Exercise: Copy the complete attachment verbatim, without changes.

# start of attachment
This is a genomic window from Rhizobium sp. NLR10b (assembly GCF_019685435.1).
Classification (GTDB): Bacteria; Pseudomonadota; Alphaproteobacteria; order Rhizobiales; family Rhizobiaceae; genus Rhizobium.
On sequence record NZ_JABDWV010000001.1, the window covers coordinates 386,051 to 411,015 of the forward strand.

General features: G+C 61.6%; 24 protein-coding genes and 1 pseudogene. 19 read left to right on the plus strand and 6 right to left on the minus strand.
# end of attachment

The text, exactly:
This is a genomic window from Rhizobium sp. NLR10b (assembly GCF_019685435.1).
Classification (GTDB): Bacteria; Pseudomonadota; Alphaproteobacteria; order Rhizobiales; family Rhizobiaceae; genus Rhizobium.
On sequence record NZ_JABDWV010000001.1, the window covers coordinates 386,051 to 411,015 of the forward strand.

General features: G+C 61.6%; 24 protein-coding genes and 1 pseudogene. 19 read left to right on the plus strand and 6 right to left on the minus strand.